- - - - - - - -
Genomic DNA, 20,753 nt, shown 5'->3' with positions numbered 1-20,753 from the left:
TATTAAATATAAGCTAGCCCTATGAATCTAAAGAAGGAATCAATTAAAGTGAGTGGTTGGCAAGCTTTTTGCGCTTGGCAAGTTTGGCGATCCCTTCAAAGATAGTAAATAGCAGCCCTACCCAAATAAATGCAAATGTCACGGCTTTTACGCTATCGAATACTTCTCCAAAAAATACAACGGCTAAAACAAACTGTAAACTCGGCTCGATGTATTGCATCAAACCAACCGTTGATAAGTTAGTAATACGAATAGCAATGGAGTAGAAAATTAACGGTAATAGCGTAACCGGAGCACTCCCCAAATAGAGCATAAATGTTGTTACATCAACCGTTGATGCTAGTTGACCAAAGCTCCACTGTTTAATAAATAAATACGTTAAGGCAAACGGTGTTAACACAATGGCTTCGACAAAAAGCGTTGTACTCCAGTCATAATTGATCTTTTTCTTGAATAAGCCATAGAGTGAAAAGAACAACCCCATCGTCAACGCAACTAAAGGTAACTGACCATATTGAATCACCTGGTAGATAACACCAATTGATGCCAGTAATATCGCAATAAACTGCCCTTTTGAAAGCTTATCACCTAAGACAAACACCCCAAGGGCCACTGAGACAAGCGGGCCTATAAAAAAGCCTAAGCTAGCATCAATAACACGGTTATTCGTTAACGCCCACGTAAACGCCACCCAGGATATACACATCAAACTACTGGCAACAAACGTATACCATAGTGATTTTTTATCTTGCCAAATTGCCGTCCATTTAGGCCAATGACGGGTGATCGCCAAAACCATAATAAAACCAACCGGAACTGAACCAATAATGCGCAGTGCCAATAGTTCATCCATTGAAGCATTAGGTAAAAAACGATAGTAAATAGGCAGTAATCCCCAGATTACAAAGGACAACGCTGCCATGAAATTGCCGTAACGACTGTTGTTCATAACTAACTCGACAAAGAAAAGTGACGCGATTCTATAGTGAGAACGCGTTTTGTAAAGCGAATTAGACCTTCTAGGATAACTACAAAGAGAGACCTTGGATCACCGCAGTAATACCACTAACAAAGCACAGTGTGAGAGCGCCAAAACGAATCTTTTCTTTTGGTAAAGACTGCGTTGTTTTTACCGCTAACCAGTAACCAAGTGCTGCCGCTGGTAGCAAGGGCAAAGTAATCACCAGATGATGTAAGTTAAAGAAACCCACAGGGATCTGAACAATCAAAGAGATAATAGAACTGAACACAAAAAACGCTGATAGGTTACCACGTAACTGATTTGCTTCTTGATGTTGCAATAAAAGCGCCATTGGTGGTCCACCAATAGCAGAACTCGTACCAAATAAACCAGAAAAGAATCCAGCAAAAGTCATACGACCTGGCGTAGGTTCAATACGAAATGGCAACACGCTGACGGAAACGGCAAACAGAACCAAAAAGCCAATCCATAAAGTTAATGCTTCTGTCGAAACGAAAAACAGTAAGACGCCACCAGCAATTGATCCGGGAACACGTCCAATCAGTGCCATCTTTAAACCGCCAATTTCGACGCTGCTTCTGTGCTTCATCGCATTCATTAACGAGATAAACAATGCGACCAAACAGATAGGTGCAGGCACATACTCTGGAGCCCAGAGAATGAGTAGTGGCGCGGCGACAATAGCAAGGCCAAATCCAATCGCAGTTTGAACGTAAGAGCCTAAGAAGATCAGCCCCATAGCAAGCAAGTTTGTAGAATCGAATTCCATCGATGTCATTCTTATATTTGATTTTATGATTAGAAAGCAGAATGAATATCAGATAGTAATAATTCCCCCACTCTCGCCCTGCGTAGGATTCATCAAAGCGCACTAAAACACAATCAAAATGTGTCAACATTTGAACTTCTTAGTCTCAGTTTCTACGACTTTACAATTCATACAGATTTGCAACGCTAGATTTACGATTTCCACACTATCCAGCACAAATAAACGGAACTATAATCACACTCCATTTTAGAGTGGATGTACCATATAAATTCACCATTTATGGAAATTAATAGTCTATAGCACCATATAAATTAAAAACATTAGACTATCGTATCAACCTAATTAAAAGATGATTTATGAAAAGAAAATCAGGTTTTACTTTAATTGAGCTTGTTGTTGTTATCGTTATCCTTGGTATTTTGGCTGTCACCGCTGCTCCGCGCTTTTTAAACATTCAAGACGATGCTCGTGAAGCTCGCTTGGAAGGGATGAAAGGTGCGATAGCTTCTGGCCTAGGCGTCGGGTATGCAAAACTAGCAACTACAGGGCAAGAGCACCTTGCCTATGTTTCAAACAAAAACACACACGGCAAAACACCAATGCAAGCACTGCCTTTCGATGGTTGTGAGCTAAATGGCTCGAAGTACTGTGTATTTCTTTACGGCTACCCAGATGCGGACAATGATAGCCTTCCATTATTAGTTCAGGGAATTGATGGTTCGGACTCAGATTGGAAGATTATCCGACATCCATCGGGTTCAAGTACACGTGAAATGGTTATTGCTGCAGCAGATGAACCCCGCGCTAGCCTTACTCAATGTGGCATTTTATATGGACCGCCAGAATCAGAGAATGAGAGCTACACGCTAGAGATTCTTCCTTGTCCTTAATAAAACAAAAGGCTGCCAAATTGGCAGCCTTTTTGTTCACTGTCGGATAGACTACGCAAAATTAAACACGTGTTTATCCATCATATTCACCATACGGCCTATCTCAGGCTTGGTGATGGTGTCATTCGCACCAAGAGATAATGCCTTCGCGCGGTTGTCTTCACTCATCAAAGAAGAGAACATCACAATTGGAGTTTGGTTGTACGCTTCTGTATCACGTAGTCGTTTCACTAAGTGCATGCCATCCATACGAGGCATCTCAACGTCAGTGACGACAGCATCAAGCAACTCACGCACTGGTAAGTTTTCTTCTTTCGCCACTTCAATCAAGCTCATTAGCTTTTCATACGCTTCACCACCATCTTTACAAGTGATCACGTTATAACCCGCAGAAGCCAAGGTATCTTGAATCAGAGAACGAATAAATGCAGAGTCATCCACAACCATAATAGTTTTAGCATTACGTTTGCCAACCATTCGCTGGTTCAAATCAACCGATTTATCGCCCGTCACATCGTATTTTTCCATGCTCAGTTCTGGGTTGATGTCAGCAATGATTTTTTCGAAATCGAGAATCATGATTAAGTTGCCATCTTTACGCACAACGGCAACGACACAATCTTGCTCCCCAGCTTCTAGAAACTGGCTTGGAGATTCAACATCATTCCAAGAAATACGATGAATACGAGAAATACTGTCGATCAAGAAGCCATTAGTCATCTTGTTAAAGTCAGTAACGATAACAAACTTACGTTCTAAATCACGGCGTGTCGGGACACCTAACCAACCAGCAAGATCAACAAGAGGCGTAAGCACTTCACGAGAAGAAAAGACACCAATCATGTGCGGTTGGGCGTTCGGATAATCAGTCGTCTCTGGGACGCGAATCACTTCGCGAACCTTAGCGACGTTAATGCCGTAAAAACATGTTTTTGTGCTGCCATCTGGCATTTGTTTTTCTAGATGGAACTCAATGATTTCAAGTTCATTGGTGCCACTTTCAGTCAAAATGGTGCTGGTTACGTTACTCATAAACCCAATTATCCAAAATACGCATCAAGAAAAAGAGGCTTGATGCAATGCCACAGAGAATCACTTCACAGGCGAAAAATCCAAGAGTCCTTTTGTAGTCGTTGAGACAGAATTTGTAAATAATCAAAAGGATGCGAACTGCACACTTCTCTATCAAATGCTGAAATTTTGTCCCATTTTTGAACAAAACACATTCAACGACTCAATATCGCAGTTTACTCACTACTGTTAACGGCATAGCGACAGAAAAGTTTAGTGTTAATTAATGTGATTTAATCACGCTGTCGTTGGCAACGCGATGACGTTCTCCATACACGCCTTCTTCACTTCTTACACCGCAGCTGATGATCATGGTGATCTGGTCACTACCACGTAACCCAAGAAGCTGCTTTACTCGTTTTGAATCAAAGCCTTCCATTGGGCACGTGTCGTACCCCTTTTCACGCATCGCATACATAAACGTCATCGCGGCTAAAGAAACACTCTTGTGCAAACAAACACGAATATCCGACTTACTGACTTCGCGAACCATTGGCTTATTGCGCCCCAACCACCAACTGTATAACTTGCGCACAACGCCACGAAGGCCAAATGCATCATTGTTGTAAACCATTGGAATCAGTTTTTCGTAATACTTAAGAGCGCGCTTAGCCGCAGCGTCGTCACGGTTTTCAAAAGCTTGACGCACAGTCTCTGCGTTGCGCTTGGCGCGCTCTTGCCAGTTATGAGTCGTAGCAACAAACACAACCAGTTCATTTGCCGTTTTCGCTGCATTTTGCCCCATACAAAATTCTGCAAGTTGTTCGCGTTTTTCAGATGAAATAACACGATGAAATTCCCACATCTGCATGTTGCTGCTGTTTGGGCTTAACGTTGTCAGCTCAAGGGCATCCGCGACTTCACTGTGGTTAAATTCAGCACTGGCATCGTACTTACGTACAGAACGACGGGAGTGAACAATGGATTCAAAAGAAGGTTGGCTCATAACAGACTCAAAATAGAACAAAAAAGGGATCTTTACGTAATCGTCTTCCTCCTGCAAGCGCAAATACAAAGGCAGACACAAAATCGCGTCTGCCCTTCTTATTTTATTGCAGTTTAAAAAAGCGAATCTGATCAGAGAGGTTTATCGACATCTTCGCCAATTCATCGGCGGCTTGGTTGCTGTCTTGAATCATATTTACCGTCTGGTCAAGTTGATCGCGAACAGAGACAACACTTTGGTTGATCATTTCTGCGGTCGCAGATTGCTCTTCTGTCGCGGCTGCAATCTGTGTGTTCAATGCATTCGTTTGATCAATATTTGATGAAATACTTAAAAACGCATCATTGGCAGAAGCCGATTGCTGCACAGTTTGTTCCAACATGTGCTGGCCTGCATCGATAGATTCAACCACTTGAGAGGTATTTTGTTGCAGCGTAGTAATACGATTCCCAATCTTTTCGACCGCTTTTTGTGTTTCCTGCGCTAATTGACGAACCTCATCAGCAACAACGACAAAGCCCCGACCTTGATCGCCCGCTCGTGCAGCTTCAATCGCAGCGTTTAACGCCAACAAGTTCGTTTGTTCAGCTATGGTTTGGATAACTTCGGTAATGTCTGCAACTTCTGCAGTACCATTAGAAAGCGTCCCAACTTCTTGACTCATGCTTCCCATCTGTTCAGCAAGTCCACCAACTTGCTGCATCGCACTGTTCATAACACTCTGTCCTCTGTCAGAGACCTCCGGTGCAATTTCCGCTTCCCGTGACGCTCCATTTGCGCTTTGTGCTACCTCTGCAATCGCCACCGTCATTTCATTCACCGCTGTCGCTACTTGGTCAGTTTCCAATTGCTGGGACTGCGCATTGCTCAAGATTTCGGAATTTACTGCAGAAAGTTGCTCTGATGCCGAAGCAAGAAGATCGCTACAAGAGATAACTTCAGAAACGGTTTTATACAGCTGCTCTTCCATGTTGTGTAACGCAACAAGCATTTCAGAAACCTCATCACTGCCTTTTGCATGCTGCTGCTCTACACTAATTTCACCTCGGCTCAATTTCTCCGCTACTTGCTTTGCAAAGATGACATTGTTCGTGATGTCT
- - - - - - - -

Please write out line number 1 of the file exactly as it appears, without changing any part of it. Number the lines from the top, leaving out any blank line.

Genomic DNA, 20,753 nt, shown 5'->3' with positions numbered 1-20,753 from the left: